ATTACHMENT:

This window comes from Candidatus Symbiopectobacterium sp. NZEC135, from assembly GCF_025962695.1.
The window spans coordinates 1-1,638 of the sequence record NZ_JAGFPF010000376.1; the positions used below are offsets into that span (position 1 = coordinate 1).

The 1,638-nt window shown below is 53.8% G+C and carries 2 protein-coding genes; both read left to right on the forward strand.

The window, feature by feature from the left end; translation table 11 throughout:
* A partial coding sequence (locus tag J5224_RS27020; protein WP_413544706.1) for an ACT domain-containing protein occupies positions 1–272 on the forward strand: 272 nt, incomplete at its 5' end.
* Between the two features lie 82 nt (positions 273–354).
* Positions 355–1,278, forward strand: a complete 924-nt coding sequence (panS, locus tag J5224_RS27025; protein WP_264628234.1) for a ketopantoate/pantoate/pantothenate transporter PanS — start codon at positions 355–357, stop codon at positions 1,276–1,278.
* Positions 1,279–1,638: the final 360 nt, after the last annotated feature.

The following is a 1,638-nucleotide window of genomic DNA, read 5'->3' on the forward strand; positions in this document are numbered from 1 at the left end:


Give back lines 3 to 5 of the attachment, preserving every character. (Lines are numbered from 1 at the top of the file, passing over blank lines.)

The 1,638-nt window shown below is 53.8% G+C and carries 2 protein-coding genes; both read left to right on the forward strand.

The window, feature by feature from the left end; translation table 11 throughout:
* A partial coding sequence (locus tag J5224_RS27020; protein WP_413544706.1) for an ACT domain-containing protein occupies positions 1–272 on the forward strand: 272 nt, incomplete at its 5' end.